This is the story of a five month journey to South America. My girlfriend Bo and I visited five countries on the continent, from Brazil in the east to Peru in the west, from Ecuador in the north to Bolivia and finally Chile in the south.
What we saw
Carrying our backpacks we travelled from the Atlantic Ocean beaches of Rio de Janeiro to the jungle of the Amazon. We climbed high up into the Peruvian Andes visiting villages and towns from Ecuador in the north to Bolivia in the south. We crossed one of the world’s most desolate deserts and made our way down to the Pacific Ocean and the stretched-out country of Chile.
Our means of transportation were mainly public buses and trains. On some occasions we stood our chances on the back of pick-ups, and managed to reduce the number of flights to two stretches.
We got robbed in Rio and caught dysentery in the Amazon. We attended a Spanish language school inQuito. We were appointed foreign correspondents for a magazine in Peru, and we looked down on bubbling lava from the edge of a volcano crater in southern Chile.
The trip lasted from September 1987 until February 1988. This story was published on my blog in 2012 and 2013 based on three sources.
The first and most important source is my own diary
I have not added anything and I have only removed some very private details. What is published is basically my daily diary. As such it may be viewed upon as a historical document, like many other travel stories on this blog. I have for the sake of the knowledge seeking reader added modern day hyperlinks to external information sources. (I had great fun using Google Maps and Street View to locate many of those hotels 25 years ago.)
I have split this diary-based travelogue into chapters, i.e. blog posts, in order to ease reading on a screen.
Some impressions did not fit into the day-by-day sequence so I wrote concluding remarks and retrospective thoughts as the countries went by. These impressions are included here, as in the original manuscript, at the end of each country. Looking back they actually make up pretty good summaries of how I assessed various aspects of the five countries we visited.
The second source is my letters home to the family
They are included in extensio along with scanned copies of the envelopes. My mother had kept the letters ever since 1987/88. I must admit I love those scans. They are all historical documents complete with stamps and all. I have taken the liberty of removing the name and addresses on the envelopes, and some private information in the transcribed and translated letters.
My letters home can be read in sequence, creating a shorter story. Hyperlinks refer to the blog post where they are put:
(1) Rio de Janeiro, Brazil
(2) Porto Velho, Brazil
(3) Manaus, Brazil
(4) Chachapoyas, Peru
(5) Chiclayo, Peru
(6) Quito, Ecuador
(7) Otavalo, Ecuador
(8) Cuzco, Peru
(9) La Paz, Bolivia
(10) Santiago, Chile
(11) Puerto Montt, Chile
Envelope of my last letter home, from Puerto Montt
Thirdly I have included a number of my pictures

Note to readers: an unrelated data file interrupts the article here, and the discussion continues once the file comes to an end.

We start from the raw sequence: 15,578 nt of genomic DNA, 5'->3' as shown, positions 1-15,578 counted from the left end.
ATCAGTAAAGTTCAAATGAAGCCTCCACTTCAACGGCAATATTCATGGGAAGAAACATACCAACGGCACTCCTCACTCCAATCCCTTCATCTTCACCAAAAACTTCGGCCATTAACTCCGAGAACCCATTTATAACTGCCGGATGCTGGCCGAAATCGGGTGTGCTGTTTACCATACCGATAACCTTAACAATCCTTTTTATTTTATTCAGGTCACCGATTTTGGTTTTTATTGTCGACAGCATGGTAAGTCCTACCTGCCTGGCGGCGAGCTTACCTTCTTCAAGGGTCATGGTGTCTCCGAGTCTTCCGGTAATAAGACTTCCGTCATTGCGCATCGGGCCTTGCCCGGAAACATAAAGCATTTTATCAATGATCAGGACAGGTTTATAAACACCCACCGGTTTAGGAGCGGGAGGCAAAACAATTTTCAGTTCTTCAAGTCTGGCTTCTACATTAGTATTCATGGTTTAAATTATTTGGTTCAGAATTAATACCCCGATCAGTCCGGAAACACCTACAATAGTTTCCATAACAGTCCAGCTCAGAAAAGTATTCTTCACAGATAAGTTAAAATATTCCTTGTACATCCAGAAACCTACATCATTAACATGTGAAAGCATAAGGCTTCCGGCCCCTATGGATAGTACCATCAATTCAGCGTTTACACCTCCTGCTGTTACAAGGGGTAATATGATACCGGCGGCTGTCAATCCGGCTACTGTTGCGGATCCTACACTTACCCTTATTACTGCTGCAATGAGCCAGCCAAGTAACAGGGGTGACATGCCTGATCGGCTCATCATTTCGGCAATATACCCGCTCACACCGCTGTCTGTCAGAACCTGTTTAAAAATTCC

The pictures my girlfriend took were x-rayed by customs in South America when we shipped them home. Most of her pictures from the first three months of the journey were ruined.
The pictures illustrate each article, and all pictures from a country are placed on the “Impressions” articles summing up each country. In addition they are collected on this overview page from Latin America.
The journey in 30 chapters
Here is the complete list of chapters with hyperlinks to the blog entry:
(1) Introduction: This is the story of a five month journey to South America. My girlfriend Bo and I visited five countries on the continent, from Brazil in the east to Peru in the west, from Ecuador in the north to Bolivia and finally Chile in the south.
(2) Brazil (1) – Rio de Janeiro: The departure from Norway and first adventurous and dramatic days in Rio de Janeiro, Brazil.
(3) Brazil (2) – Beaches south of Rio: Looking for beaches and old colonial towns south of Rio.
(4) Brazil (3) – Ouro Preto: Ouro Preto was the centre of the 18th century gold rush. We also visited nearby Mariana before continuing our journey to Belo Horizonte.
(5) Brazil (4) – Into the vast interior: The next legs of our journey brought us into the vast interior of Brazil. Key words are deforestation, gold rush and long stretches on bus.
(6) Brazil (5) – Manaus and the jungle: We had left Porto Velho on a bus. This chapter starts with our arrival at a boat landing on the Amazon and tells our story from Manaus and a trip into the jungle fishing flesh-eating piranhas.
(7) Brazil (6) – A Colombian sidestep: Moving west on the Amazon we made a quick trip into Colombia.
(8) Brazil (7) – Impressions: We have now been almost exactly a month in Brazil, thirty days more precisely. That is almost what we had planned or expected. It is time for a review of all the impressions I have.
(9) Peru (1) – The Amazon and beyond: This is the story of our travels in the Amazon region in Peru and its difficult connections. We had stayed the night in Leticia, Colombia, the twin town of Tabatinga in Brazil and were set for an onward flight into the Peruvian Amazon and the town of Iquitos. Our journey out of the Amazon and into the Andes had begun.
(10) Peru (2) – Crossing the Andes: The next week we continued across the Andes in northern Peru and prepared to move on up north to Quito, Ecuador. I also wrote a letter home.